U.S. Customs and Border Protection (CBP) officers along with U.S. Department of Agriculture (USDA) officers in Houston are strictly enforcing the USDA’s prohibition of non compliant wood packaging material (WPM).
Non compliant materials are typically ordered for immediate exportation along with any associated cargo in the same bill of lading. CBP and USDA officers typically find WPM non compliant if evidence of prohibited live insects is found during inspection. If any invasive species such as a wood boring wasp or other insects and larvae are found during inspection, CBP/USDA will issue an Emergency Action Notice ordering the cargo to typically be exported in 7 days for repackaging and/or fumigation.
A finding of noncompliance will have a detrimental impact on shippers, importers, consignees and the resulting delay in reexportation can cause major problems for time sensitive project cargo.
If you or someone you know has had a WPM issue with the presence of larvae or living insects or if you have received an emergency action notice – contact experienced trade attorney David Hsu at 832-896-6288 or by email at: firstname.lastname@example.org
In late April, U.S. Customs and Border Protection (CBP) agriculture specialists stopped the importation of viable eggs of the Asian Gypsy Moth found aboard a vessel
Once the vessel arrived at the port, CBP agriculture specialists found egg masses which they suspect were to be the Asian Gypsy moth.
The Asian gypsy moth is harmful to US vegetation because it feed on trees and plants. The danger is further highlighted by the fact a female gypsy moth can lay hundreds of eggs that develop into caterpillars.
If you have had a vessel detained by CBP and received a notice from CBP regarding pests – contact experienced customs attorney, David Hsu at 832-896-6288 or by email at email@example.com.
CBP issued a press release yesterday reporting the first encounter of the Rosy Asian Gypsy Moth (AGM) (species: Lymantri mathura). CBP with the U.S. Department of Agriculture discovered the moth aboard a ship in Baltimore and suspect the destructive pest may have been due to a June part call in Japan (a high risk AGM area).
The USDA says the AGM is a threat to forests and urban landscapes as the moth can travel up to 25 miles per day and lay egg masses which yield hundreds of hungry caterpillars. The hungry hungry caterpillars are said to be voracious eaters that attack more than 500 species of trees and plants.
If CBP Agriculture Specialists have detained your vessel at a port and there are issues of whether to turn the ship around or fumigate – call experienced attorney David Hsu at 832-896-6288 or by email at firstname.lastname@example.org.
Since late 2017, U.S. Customs and Border Protection has increased their enforcement of regulations surrounding the use of Wood Packaging Materials (WPM) in shipments entering the US.
In a September 25, 2017 message, CBP began imposing penalties for a 1st violation of the WPM regulations (7 C.F.R. 319.40 – 3). This news is significant as penalties under 19 U.S.C. 1595a or 1592 can be enormous. In addition to these penalties, monetary loss also results from from having to export entire shiploads of cargo, even when just a small portion of it is in violation. Frequent violations in the WPM regulations are regarding improper markings or pests. CBP will always inspect shipments containing WPM for a proper mark and the presence of any invasive pests.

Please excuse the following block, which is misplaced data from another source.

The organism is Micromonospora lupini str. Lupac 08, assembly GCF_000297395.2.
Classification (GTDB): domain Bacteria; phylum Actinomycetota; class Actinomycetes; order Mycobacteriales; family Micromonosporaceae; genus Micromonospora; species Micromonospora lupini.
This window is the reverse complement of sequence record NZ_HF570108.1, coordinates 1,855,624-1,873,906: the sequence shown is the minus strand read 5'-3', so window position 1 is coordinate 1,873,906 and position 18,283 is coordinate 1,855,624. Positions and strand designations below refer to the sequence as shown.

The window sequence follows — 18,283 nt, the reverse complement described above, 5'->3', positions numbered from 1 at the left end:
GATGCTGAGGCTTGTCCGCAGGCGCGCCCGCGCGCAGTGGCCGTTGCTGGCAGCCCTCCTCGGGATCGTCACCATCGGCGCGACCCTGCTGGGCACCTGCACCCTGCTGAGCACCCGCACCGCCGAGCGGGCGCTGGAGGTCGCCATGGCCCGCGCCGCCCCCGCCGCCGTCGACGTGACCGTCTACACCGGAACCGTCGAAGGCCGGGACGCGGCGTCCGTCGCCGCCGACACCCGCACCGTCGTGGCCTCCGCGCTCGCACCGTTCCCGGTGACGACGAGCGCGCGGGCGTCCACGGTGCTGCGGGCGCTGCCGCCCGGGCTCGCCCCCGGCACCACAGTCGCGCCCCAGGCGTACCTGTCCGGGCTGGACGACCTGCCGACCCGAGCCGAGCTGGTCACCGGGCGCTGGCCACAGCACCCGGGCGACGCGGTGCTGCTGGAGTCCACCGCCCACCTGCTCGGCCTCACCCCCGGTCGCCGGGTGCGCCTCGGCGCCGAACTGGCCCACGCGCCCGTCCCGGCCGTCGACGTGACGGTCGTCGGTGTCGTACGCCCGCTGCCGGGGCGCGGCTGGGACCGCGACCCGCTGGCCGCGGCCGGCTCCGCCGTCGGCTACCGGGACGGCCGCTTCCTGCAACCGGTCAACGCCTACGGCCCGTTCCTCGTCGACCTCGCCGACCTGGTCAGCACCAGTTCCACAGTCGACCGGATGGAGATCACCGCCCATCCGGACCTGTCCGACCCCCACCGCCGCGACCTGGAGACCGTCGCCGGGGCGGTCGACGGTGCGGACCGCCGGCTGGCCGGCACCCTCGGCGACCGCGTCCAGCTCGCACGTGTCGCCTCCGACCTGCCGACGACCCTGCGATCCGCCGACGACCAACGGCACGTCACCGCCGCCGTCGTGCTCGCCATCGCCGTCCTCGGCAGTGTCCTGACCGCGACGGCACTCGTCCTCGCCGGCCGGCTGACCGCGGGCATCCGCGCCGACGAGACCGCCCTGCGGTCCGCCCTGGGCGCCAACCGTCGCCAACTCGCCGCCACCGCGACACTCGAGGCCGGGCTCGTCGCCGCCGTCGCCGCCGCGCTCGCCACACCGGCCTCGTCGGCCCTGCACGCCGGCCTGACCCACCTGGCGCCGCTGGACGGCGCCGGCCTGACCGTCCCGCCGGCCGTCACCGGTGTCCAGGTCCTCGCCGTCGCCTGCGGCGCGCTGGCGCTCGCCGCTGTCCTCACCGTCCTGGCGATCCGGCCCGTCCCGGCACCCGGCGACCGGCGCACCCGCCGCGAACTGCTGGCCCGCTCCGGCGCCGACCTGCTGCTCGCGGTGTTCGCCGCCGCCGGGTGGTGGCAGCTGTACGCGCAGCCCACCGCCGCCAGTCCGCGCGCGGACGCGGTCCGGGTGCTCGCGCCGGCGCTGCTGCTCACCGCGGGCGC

There is a lot of plant construction underway along the Gulf coast. Shiploads of wood packaged steel structures have been halted by Customs at the port and directed to immediately export.
The first indication of a problem is if you receive an “Emergency Action Notice” (EAN) from Customs. The EAN will typically require the immediate exportation of the cargo at great expensive to the importer, the manufacturer and at a great hassle to all parties involved (broker, shipper, forwarder, manufacturer, vendor, seller, buyer, etc!).
If you have received an Emergency Action Notice, contact experienced trade and WPM attorney David Hsu by phone or text at 832-896-6288 or by email at email@example.com. Time is of the essence for these WPM cases and call us for immediate options.
If you are importing anything into the Port of Houston (or any sea port) please be advised CBP is increasing scrutiny of cargo and solid wood packing materials for pests.
Last November, Customs changed the penalty provisions for violations of shipments that do not comply with wood packaging material regulations. Wood packaging materials (WPM) are required to meet the “Guidelines for Regulating Wood Packaging Material in International Trade”. The PDF of the regulations can be found here (last accessed July 13, 2018).
What is Wood Packaging Materials (WPM)?
-Hardwood or softwood packaging
-Created using glue, heat, pressure, or a combination of all three
-Used to support, protect or carry an item
-Examples include pallets, skids, containers and crates.
In other words, the definition is very broad – call our office if you want to verify your materials are considered “wood” packaging materials.
WPM violations include:
(1) markings not approved by the International Plant Protection Convention (IPPC);
(2) WPM not stamped in accordance with the ISPM 15 standard;
(3) WPM that is infested.
If there are any WPM violations, Customs will send you an Emergency Action Notification (EAN) and in most cases Customs will ask you to export the violating items.
If you receive an EAN for any WPM violations, contact customs attorney David Hsu at 832-896-6288 or by email at firstname.lastname@example.org.
Any Customs case involve pests or WPM are time sensitive and you have to act fast – do not hesitate to contact our office.